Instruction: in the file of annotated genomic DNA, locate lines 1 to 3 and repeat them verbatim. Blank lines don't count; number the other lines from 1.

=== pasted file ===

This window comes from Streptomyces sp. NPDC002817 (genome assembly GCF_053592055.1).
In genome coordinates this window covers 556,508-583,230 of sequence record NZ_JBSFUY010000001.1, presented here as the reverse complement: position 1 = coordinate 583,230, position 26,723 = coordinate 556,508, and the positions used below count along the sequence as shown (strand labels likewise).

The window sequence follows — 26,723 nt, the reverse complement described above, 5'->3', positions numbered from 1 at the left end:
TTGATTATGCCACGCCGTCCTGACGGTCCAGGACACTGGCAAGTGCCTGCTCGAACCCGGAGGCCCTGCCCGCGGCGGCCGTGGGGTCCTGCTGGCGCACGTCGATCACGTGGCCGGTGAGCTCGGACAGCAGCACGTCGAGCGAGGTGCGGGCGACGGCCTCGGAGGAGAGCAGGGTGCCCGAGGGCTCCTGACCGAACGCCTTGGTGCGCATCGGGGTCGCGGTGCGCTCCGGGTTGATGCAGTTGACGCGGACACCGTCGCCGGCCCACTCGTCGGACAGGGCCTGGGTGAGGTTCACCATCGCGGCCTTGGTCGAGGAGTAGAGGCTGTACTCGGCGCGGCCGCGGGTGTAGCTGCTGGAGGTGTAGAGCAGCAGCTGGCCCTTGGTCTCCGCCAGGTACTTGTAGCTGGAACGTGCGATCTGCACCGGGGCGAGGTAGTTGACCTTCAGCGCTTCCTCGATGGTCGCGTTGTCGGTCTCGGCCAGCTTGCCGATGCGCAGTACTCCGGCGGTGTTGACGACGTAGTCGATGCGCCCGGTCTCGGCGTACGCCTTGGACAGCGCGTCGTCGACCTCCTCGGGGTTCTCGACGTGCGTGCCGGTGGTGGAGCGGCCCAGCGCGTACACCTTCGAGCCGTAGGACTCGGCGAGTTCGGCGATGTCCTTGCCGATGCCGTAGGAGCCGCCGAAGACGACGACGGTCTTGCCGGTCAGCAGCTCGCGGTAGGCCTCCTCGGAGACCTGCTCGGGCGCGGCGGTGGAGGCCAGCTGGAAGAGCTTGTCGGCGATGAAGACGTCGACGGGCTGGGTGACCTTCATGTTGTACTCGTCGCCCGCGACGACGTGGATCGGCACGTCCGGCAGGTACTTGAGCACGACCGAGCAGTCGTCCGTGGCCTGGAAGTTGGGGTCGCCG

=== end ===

This window comes from Streptomyces sp. NPDC002817 (genome assembly GCF_053592055.1).
In genome coordinates this window covers 556,508-583,230 of sequence record NZ_JBSFUY010000001.1, presented here as the reverse complement: position 1 = coordinate 583,230, position 26,723 = coordinate 556,508, and the positions used below count along the sequence as shown (strand labels likewise).

The window sequence follows — 26,723 nt, the reverse complement described above, 5'->3', positions numbered from 1 at the left end: